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Overcoming Heavy Burden Required to Succeed on Venue-Related Writ of Mandamus

Addressing a venue challenge, the US Court of Appeals for the Federal Circuit denied a petition for a writ of mandamus because the challenger did not demonstrate it had no adequate alternative means to obtain desired relief since meaningful review could occur after final judgment was entered. In re. Google, Case No. 20-144 (Fed. Cir. Sept. 18, 2020) (Reyna, J.).

Personalized Media Communications (PMC) sued Google in the Eastern District of Texas for infringement of six patents related to adaptive video streaming. PMC initially asserted venue was proper based on the presence of several Google Global Cache (GGC) servers at facilities owned by internet service providers (ISPs) located within the district. Google moved to dismiss for improper venue. While Google’s motion was pending, the Federal Circuit issued its decision in In re. Google, rejecting a venue argument asserted by a different plaintiff against Google that was also premised on the presence of GGC servers, and finding that a regular and established place of business requires the regular physical presence of an employee or other agent of the defendant conducting the defendant’s business at the alleged place of business.

After the Federal Circuit’s decision, PMC asserted a different venue theory based on Google’s agreements with Communications Test Design (CTDI) to warehouse, refurbish, repair and ship hardware products, such as Google’s cellphones and speakers, from a CTDI facility located in the Eastern District of Texas. The district court agreed with PMC and denied Google’s motion, finding that CTDI was acting as Google’s agent and was conducting Google’s business from its facility. Google filed a petition for a writ of mandamus seeking to vacate the district court’s order.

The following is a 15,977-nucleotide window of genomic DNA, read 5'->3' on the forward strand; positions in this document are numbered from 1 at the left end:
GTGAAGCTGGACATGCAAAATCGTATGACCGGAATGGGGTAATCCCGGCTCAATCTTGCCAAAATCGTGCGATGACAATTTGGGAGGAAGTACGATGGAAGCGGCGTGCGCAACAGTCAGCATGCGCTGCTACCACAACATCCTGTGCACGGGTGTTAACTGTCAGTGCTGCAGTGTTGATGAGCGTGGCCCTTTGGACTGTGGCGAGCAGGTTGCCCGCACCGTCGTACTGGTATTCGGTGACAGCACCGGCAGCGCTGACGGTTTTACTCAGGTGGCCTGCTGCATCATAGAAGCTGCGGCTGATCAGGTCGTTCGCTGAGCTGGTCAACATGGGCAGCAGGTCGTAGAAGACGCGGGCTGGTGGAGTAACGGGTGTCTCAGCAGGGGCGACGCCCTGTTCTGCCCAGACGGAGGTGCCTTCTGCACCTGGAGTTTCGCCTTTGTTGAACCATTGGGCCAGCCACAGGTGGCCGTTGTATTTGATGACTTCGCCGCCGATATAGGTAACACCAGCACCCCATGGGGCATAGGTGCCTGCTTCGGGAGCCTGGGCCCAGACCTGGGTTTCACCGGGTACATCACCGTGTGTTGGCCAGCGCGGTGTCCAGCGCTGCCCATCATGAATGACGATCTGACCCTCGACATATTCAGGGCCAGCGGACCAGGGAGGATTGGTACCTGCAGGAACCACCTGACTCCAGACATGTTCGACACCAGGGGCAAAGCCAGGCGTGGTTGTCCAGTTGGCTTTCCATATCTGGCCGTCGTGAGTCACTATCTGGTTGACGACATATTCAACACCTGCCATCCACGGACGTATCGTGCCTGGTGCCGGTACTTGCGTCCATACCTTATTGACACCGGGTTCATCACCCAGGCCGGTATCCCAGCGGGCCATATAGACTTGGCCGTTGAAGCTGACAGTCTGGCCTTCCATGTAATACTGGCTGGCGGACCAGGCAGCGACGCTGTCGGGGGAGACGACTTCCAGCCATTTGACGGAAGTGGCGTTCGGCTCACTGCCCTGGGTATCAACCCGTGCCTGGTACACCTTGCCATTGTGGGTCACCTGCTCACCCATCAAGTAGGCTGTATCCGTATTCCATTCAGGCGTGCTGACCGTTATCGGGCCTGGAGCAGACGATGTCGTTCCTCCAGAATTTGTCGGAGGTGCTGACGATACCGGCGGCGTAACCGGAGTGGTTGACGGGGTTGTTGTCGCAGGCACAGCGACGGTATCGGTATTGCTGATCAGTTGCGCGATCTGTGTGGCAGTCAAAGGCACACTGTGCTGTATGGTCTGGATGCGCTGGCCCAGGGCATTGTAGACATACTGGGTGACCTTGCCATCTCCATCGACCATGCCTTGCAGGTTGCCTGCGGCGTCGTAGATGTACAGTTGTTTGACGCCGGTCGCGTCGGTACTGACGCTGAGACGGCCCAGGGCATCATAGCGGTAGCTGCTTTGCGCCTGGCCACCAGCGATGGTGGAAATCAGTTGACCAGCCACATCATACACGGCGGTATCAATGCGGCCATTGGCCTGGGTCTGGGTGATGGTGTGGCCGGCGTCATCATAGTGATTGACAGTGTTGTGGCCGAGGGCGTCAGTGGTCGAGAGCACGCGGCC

The Federal Circuit denied Google’s petition. The Court explained that a party seeking a writ bears the heavy burden of demonstrating that it has no adequate alternative means to obtain the desired relief and that the right to issuance of the writ is clear and indisputable. Without providing an explanation, the Court found that although Google raised viable arguments based on the law of agency and the Court’s precedent, it was not satisfied that Google’s right to a writ was clear and indisputable. The Court concluded that Google can obtain meaningful review of the district court’s venue ruling after final judgment in the case.

Practice Note: The Federal Circuit was also concerned that the district court did not move more quickly to resolve Google’s venue challenge. Significant work in the case had already been done, and the trial date is currently set for November 2020. If the venue is later found to be improper, the case will be transferred and a new trial will occur.




Key Takeaways from MWE International Seminar Intellectual Property Session – January 2020

On January 21 and 22, 2020, the 8th annual McDermott International Seminars took place in Osaka and Tokyo. These seminars focused on cross-border M&A, GDPR, intellectual property, global enforcement and other key topics. Lawyers from McDermott’s US and European offices, including Washington, DC; Chicago; New York; Paris; London; Brussels; and Munich, discussed these topics with Japanese companies operating globally. During the International Seminars, the Intellectual Property team discussed insights around emerging technologies and intellectual property.

What follows are key takeaways from the IP session of the seminar. (See highlights from the full Seminar.)